Current Affairs Book Reviews

WHY I AM NOT A FEMINIST by Jessa Crispin
BIOGRAPHY & MEMOIR
Released: Feb. 21, 2017

"Forget busting glass ceilings. Crispin has taken a wrecking ball to the whole structure."
A taut and spirited attack on contemporary mainstream feminism. Read full book review >
UNWARRANTED by Barry Friedman
CURRENT AFFAIRS
Released: Feb. 21, 2017

"At once creative and conservative, Friedman offers a timely blueprint for recovering democratic control of local and national law enforcement."
A law professor diagnoses the ills of American policing and prescribes a healthy dose of sunlight. Read full book review >

GLASS HOUSE by Brian Alexander
BUSINESS & ECONOMICS
Released: Feb. 14, 2017

"A devastating and illuminating book that shows how a city and a country got where they are and how difficult it can be to reverse course."
A journalist examines how corporate America and the politics enabling it have corroded an Ohio city to its very foundation. Read full book review >
BLUE ON BLUE by Charles Campisi
BIOGRAPHY & MEMOIR
Released: Feb. 7, 2017

"This superb memoir can be read for its sheer entertainment or as a primer on police work—or both."
A recently retired high-ranking New York City police supervisor recounts his career, with an emphasis on his unpleasant but necessary assignment flushing out corrupt cops. Read full book review >
AGE OF ANGER by Pankaj Mishra
CURRENT AFFAIRS
Released: Feb. 7, 2017

"A probing, well-informed investigation of global unrest calling for 'truly transformative thinking' about humanity's future."
How the failures of capitalism have led to "fear, confusion, loneliness and loss"—and global anger. Read full book review >

HOW AMERICA LOST ITS SECRETS by Edward Jay Epstein
BIOGRAPHY & MEMOIR
Released: Jan. 17, 2017

"A wild and harrowing detective story and impressively evenhanded portrait of a very sticky case."
A nuanced portrait of the government contractor who absconded with top-secret National Security Agency documents in May 2013. Read full book review >
TEARS WE CANNOT STOP by Michael Eric Dyson
CURRENT AFFAIRS
Released: Jan. 17, 2017

"The readership Dyson addresses may not fully be convinced, but it can hardly remain unmoved by his fiery prose."
The provocateur-scholar returns to the pulpit to deliver a hard-hitting sermon on the racial divide, directed specifically to a white congregation. Read full book review >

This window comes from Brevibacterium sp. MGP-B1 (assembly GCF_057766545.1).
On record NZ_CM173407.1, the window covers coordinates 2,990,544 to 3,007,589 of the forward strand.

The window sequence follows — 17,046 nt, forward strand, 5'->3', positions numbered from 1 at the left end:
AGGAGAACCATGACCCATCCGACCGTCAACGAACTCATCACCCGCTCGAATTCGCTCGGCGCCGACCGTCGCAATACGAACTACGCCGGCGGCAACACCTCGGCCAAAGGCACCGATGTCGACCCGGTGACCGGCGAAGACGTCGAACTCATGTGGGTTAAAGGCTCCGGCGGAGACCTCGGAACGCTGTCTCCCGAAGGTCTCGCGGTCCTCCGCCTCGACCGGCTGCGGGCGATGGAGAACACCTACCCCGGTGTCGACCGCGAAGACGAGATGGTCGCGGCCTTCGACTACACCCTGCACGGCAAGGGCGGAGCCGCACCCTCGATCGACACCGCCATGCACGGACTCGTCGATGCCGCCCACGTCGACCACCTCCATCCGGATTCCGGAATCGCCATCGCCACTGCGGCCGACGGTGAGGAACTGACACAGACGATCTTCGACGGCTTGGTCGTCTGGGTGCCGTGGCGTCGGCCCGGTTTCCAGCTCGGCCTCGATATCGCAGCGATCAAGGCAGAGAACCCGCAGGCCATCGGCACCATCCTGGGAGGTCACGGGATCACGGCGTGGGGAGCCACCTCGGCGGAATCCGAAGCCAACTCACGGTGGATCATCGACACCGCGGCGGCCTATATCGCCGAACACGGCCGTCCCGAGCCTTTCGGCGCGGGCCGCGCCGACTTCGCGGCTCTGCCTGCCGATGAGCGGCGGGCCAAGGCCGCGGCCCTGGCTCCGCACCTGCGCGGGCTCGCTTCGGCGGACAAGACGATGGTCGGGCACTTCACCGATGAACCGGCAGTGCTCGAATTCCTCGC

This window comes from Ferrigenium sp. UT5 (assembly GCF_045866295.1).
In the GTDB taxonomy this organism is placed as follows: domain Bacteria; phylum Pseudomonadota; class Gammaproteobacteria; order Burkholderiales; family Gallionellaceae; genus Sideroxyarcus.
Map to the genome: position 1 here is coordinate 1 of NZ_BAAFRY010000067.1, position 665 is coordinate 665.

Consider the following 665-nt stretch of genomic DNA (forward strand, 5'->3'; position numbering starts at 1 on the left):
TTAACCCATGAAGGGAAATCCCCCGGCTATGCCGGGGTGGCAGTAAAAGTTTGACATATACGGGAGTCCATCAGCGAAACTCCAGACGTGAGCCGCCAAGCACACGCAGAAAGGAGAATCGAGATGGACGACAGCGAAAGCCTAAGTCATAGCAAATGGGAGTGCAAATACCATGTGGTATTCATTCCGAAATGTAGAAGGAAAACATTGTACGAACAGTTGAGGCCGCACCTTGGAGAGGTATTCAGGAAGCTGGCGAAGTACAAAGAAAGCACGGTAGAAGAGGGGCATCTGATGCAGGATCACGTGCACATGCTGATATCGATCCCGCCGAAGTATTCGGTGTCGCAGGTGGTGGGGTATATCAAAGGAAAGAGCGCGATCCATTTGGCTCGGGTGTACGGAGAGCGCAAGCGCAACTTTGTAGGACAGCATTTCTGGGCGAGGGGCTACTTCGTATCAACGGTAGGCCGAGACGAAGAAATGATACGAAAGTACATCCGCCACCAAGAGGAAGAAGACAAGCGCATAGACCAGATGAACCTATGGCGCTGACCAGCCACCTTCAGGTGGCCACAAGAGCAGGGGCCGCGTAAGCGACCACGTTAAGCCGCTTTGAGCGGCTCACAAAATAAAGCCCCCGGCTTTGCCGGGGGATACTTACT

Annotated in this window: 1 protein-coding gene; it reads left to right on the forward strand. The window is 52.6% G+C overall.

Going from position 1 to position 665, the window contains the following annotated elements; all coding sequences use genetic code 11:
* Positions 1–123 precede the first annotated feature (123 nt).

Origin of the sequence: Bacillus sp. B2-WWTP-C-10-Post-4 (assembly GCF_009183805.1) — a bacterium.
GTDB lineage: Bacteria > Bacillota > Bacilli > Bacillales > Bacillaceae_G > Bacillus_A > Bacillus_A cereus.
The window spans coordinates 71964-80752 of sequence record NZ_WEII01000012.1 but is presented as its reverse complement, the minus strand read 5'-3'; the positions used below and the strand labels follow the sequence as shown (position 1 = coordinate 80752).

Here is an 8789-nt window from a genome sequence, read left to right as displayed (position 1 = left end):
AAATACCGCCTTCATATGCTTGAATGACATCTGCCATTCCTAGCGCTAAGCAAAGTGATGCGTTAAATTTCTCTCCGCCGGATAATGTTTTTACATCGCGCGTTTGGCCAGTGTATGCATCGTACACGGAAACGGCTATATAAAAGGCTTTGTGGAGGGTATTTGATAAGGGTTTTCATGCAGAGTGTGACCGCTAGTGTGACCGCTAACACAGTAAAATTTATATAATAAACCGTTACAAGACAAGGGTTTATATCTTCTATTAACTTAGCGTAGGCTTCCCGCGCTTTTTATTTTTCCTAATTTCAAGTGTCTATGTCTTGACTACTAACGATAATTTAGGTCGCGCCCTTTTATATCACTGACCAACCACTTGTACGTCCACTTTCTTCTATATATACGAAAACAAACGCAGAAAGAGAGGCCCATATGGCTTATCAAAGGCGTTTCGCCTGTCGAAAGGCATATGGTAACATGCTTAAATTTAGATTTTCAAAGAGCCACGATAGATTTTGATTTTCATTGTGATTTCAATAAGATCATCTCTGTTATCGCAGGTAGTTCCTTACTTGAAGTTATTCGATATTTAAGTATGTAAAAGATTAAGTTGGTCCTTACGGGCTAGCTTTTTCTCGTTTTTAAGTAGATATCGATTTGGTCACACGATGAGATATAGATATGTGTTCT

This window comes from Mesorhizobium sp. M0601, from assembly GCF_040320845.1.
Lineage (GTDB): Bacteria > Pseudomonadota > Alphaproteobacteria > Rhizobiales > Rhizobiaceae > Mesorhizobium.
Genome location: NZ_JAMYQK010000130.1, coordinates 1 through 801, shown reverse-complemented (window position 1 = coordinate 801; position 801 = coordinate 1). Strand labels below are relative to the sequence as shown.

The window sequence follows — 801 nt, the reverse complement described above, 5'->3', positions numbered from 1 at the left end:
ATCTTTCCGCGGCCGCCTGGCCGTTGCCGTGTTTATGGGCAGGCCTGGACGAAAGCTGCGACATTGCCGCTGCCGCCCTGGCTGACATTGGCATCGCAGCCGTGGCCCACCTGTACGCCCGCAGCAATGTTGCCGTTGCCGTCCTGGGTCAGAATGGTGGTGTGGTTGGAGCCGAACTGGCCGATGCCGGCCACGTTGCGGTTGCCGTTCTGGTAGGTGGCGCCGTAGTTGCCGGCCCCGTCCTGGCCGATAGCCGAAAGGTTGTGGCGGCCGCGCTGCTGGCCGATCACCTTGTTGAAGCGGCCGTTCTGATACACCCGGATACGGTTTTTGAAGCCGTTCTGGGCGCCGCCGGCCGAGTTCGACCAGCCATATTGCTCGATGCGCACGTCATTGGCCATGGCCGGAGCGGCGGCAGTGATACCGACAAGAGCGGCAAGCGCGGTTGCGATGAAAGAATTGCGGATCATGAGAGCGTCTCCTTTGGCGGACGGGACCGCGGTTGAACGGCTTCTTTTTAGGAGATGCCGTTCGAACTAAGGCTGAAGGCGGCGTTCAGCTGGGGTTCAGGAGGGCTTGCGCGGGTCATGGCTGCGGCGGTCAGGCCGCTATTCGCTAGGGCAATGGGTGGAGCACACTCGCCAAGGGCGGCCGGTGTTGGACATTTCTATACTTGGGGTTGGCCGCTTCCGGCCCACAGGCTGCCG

THE NEW ODYSSEY by Patrick Kingsley
CURRENT AFFAIRS
Released: Jan. 10, 2017

"A powerful firsthand account of a crisis that will continue to receive even more attention in the years to come."
Bravely following the refugee crisis from the Middle East to the European Union as it gains volume and urgency. Read full book review >
CURRENT AFFAIRS
Released: Jan. 10, 2017

"A dramatic challenge to understand the shakiness of the foundations we take for granted and where energies committed to redress should be directed."
How conservative majorities in successive Supreme Courts have consistently acted in recent years to block citizens' access to redress of grievances through the courts. Read full book review >
THE EGYPTIANS by Jack Shenker
CURRENT AFFAIRS
Released: Jan. 3, 2017

"A troubling yet highly engaging catch-up on the state of incomplete revolution in Egypt."
A sharp jab at the neoliberal economics adopted by Egypt over the last decades, which ultimately spurred grass-roots revolt. Read full book review >
DEBRIEFING THE PRESIDENT by John Nixon
BIOGRAPHY & MEMOIR
Released: Dec. 27, 2016

"An intelligent and readable postscript to the Iraq War that will be valuable for future historians."
A report on the CIA's interrogation of deposed Iraqi dictator Saddam Hussein (1937-2006). Read full book review >
WHIPLASH by Joi Ito
BUSINESS & ECONOMICS
Released: Dec. 6, 2016

"This exhilarating and authoritative book actually makes sense of our incredibly fast-paced, high-tech society. A standout among titles on technology and innovation, it will repay reading—and rereading—by leaders in all fields."
Two cybergurus offer a "user's manual to the twenty-first century." Read full book review >
Kirkus Interview
Yoojin Grace Wuertz
February 27, 2017

In Yoojin Grace Wuertz’s debut novel Everything Belongs to Us, the setting is Seoul in 1978. At South Korea’s top university, the nation’s best and brightest compete to join the professional elite of an authoritarian regime. Success could lead to a life of rarefied privilege and wealth; failure means being left irrevocably behind. For childhood friends Jisun and Namin, the stakes couldn’t be more different. Jisun, the daughter of a powerful business mogul, grew up on a mountainside estate with lush gardens and a dedicated chauffeur. Namin’s parents run a tented food cart from dawn to curfew; her sister works in a shoe factory. Now Jisun wants as little to do with her father’s world as possible, abandoning her schoolwork in favor of the underground activist movement, while Namin studies tirelessly in the service of one goal: to launch herself and her family out of poverty. But everything changes when Jisun and Namin meet an ambitious, charming student named Sunam, whose need to please his family has led him to a prestigious club: the Circle. Under the influence of his mentor, Juno, a manipulative social climber, Sunam becomes entangled with both women, as they all make choices that will change their lives forever. “Engrossing,” our reviewer writes in a starred review. “Wuertz is an important new voice in American fiction.” View video >